Sub-continent cricket teams don’t play well in New Zealand, as Sri Lanka have proven once again so far on their current tour there. Some would say that this claim is flawed, and in the case of Sri Lankan cricket, there is still a long rebuilding process ahead.
But long rebuilding process or not, the argument surrounding the sudden drops in form that sub-continent sides show playing cricket in Oceania suffer is a heated one. It’s not like Sri Lanka don’t tour countries like New Zealand and Australia often either; every other summer it seems like the blue army are descending on these shores over the Christmas period.
Sri Lanka Must Battle Against Woes In New Zealand
The departure of Mahela Jayawardena and Kumar Sangakarra was always going to leave a gaping hole in the Sri Lankan batting attack. In fact, if you look at the stats, those two batsmen alone have been two of the more successful on New Zealand soil.
In the opening two matches of the ODI series against New Zealand, the performance with the bat has been beyond poor for Sri Lanka, but this cannot be blamed on either the adjustment to conditions or the loss of the two batting legends. Sri Lanka have been in New Zealand for a month now and the basics are just not being done on a consistent level out on the oval.
Batting first in both matches, early wickets have fallen in bunches early with key players such as Tillakaratene Dilshan and Angelo Matthews failing to fire on good batting pitches and in the hot sun.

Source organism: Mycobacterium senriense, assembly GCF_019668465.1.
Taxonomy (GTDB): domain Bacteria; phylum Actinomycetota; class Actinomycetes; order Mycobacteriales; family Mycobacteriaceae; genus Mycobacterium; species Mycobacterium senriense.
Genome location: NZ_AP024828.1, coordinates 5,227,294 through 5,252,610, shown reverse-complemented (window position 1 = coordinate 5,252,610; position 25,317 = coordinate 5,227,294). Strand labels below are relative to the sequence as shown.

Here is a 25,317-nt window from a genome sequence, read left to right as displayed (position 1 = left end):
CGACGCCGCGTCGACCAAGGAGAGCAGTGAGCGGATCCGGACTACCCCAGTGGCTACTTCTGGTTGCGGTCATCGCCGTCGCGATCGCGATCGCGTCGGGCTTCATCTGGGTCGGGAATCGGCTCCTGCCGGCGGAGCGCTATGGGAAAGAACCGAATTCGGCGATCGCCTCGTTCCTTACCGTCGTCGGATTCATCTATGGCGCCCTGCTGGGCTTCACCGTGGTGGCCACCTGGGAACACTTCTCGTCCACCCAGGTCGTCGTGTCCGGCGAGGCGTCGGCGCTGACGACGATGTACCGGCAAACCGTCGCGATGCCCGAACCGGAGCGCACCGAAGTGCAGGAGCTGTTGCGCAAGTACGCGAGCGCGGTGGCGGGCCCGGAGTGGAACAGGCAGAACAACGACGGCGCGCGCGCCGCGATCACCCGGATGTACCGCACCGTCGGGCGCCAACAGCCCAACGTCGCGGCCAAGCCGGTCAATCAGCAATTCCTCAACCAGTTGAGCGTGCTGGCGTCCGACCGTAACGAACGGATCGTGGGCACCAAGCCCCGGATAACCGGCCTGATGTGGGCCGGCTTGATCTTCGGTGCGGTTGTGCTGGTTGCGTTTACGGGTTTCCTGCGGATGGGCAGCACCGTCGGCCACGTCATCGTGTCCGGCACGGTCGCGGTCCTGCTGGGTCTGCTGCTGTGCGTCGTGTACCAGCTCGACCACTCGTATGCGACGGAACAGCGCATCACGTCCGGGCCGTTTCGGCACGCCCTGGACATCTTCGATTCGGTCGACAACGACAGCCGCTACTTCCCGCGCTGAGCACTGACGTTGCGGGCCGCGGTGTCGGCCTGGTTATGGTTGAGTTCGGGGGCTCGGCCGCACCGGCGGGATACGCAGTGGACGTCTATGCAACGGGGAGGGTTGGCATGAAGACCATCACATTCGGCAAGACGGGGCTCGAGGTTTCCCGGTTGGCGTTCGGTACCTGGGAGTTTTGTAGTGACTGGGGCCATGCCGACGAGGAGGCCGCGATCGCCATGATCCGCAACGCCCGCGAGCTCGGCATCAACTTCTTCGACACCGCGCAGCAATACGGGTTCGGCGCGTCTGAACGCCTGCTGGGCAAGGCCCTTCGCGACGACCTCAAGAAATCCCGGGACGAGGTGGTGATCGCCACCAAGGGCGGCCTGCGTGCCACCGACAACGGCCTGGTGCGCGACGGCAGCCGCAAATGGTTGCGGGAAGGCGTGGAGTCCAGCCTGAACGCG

On the bowling front, much has been made about the form of young fast bowler, Dushmantha Chameera. During the second Test in Hamilton, Chameera put Sri Lanka into a winning position on day two with figures of 5/47, only for a spectacular batting collapse the next day to turn the match on its head. Chameera hasn’t fired in the ODI series thus far, but with that said, no one has for Sri Lanka, be it with bat or ball.
Superstar seamer Lasith Malinga departed the Test arena back in 2011 and now only plays for Sri Lanka in One Day cricket, leaving a big loss of leadership and experience for the bowling stocks in Tests. Currently, the Sri Lankan bowling attack is led by the likes of the popular Nuwan Kulasekara and Suranga Lakmal, but Chameera is quickly joining the senior ranks.
Sri Lanka go into Thursday’s match against New Zealand needing victory to keep the series alive, but as Blackcaps batting coach and former player Craig McMillan said, Sri Lanka are hurting right now but realise that they have the capability to turn their fortunes around. Experienced players in the side have to step up, or another disappointing tour to New Zealand is on the cards for one of cricket’s most beloved nations.